Both were hung on standards on the Lancaster highways and marked the boundaries of St. Davids, just as the two shown in last week’s column marked the boundaries of the settlement of Ithan, along Conestoga road. As stated in last week’s column, all eight were from designs made by Arthur Edrop. The two shown today were painted by Wayne Martin, at that time an art instructor in Radnor High School.

Since Radnor Township was originally a Welsh settlement, it is natural that the name of the patron saint of Wales should be perpetuated in the community, notably in the little Episcopalian Church, “Old St. David’s”, founded very early in the 18th century, and also in the community of St. Davids, lying to the east of Wayne. Separate in name only, the two form a continuous whole, with Pembroke avenue as it runs north and south at right angles to Lancaster Pike, a boundary line that is perhaps not generally known.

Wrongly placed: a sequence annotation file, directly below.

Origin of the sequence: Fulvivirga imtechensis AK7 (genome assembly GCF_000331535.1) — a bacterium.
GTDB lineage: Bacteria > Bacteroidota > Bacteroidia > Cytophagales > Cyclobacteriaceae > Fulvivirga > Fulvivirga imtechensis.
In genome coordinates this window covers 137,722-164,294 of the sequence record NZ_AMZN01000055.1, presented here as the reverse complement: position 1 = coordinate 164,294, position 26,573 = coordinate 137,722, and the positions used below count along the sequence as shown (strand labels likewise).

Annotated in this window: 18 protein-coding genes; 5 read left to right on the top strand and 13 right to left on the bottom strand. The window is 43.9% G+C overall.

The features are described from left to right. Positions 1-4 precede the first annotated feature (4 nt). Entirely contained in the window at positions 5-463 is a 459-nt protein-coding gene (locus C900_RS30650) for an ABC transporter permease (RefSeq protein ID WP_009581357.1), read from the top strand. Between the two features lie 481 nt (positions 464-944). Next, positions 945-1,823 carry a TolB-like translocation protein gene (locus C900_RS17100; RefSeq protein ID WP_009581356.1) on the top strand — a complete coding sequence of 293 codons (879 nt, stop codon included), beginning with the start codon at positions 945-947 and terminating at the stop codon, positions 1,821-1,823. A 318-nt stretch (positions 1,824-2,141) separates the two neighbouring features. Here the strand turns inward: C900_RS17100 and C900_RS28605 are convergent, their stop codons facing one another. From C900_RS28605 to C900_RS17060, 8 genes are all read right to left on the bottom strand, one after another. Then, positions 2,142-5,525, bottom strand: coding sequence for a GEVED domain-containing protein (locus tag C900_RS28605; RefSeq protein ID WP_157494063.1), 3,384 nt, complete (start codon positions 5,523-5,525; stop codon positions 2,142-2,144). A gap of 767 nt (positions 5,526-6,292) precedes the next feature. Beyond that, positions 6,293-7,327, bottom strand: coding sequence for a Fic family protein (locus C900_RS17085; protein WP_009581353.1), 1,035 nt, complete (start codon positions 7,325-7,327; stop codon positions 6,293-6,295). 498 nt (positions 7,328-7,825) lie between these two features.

Most impressive, indeed, is our good patron saint as he is shown in all the glory of his ecclesiastical robes, with his personal coat of arms and the device of the Seal of St. David.

David, or “Deii”, patron saint of Wales, born about 601 A.D., is, according to tradition, the grandson of Ceredig, king of Cardiganshire. According to the “New Standard Encyclopedia” (Funk and Wagnalls) he was “educated by monks and founded monasteries, in particular the one at Menevie, now called St. Davids, in Pembrokeshire, where he became abbot, which office was equivalent to bishop… and his shrine became a favorite place of pilgrimage. He was canonized in 1120. His festival is held on March 1.”

The cathedral village-city of Pembrokeshire, known as St. Davids, is situated near the sea to the southeast of St. David’s Head, the most westerly promontory of South Wales. According to the encyclopedia this little town, locally known as “the city”, stands in a lofty position near the cathedral close, and consists of five streets focusing on the square, called Cross Keys, the ancient market place still possessing its market cross.”

Even in pre-Christian times this general locality seems to have been an important one, being on the route frequented by pre-historic traders from the Mediterranean to Ireland. As their small boats were driven hither and thither by the wind and the tide, they had their alternate landing places along the coast of Wales.